Published on June 5, 2015
Updated on Aug. 8, 2017
For Joan Hermsen, teaching a Writing Intensive (WI) class is a collaborative learning process that enhances course content and cultivates an invaluable skill set.
Hermsen, department chair for Women and Gender Studies, changed her class Social Research 2950 to a Writing Intensive course last year because she wanted writing products to be the primary assessment.
In WI courses, students are challenged to think critically and express their ideas precisely. Students in Hermsen’s class learn concepts such as data analysis and research design–both useful skills for students interested in pursuing graduate and doctoral programs.
“For the graduate school bound, I think it will better position them,” Hermsen says. “They’ll have a much stronger sense of how to write a literature review; they’ll have a much clearer sense of how you write up the actual methods.”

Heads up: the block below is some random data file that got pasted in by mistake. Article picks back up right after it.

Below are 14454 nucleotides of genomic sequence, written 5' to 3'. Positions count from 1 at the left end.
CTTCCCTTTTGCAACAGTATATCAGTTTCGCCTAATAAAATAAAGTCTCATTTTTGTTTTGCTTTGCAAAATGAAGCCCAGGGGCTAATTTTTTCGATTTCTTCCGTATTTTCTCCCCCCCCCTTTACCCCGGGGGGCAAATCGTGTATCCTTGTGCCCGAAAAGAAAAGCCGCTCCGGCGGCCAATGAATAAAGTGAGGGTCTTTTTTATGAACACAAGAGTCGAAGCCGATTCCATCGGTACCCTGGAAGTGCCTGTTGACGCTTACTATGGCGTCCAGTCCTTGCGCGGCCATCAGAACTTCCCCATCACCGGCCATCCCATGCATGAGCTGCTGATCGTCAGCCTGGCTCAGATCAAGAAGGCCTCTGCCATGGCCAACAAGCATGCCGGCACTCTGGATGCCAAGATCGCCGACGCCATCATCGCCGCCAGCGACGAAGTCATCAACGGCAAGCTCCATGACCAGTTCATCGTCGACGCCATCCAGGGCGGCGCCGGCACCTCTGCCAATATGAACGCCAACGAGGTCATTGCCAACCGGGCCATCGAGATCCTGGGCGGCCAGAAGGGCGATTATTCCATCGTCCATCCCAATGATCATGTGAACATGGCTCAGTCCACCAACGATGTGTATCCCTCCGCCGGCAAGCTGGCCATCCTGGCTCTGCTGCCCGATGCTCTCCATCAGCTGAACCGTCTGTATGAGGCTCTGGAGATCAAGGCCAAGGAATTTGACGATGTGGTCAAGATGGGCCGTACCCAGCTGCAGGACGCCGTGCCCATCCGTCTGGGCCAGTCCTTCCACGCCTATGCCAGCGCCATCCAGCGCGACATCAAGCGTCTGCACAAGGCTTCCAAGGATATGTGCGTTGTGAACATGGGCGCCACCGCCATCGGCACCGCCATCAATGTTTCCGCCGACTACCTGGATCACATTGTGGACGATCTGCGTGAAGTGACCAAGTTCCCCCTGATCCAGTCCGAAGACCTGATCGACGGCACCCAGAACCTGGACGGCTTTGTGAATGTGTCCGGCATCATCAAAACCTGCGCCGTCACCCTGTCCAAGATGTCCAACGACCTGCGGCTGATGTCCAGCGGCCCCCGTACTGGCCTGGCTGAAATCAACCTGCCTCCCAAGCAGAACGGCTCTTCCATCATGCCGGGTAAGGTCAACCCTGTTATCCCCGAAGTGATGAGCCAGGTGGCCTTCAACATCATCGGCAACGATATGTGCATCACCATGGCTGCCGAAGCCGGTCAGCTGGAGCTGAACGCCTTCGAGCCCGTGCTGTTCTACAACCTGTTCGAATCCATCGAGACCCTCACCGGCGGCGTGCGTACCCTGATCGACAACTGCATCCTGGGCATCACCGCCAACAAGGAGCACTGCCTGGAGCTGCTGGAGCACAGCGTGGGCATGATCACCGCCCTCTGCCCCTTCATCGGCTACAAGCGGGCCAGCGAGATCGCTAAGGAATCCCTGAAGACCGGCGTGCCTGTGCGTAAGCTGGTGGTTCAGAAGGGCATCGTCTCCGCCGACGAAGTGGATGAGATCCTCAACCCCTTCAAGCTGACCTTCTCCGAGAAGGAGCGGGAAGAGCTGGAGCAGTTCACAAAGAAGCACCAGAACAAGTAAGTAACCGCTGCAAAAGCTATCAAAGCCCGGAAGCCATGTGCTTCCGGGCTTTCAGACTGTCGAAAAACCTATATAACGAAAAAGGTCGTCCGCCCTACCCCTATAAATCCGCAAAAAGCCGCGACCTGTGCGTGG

In Hermsen’s class, students work on a collaborative group paper that requires participation, compromise and accountability. During the project, students can consult undergraduate teaching assistants (TA) who have taken the course before. This adds a unique dimension to the class as TAs can share their past writing samples to assist current students.
Along with preparing students for professional programs, WI courses help students in the workplace. According to Hermsen, sociologists are often asked to write reviews on reports or generate original written content.
“They will be better employees down the line if they have this set of skills,” Hermsen explains.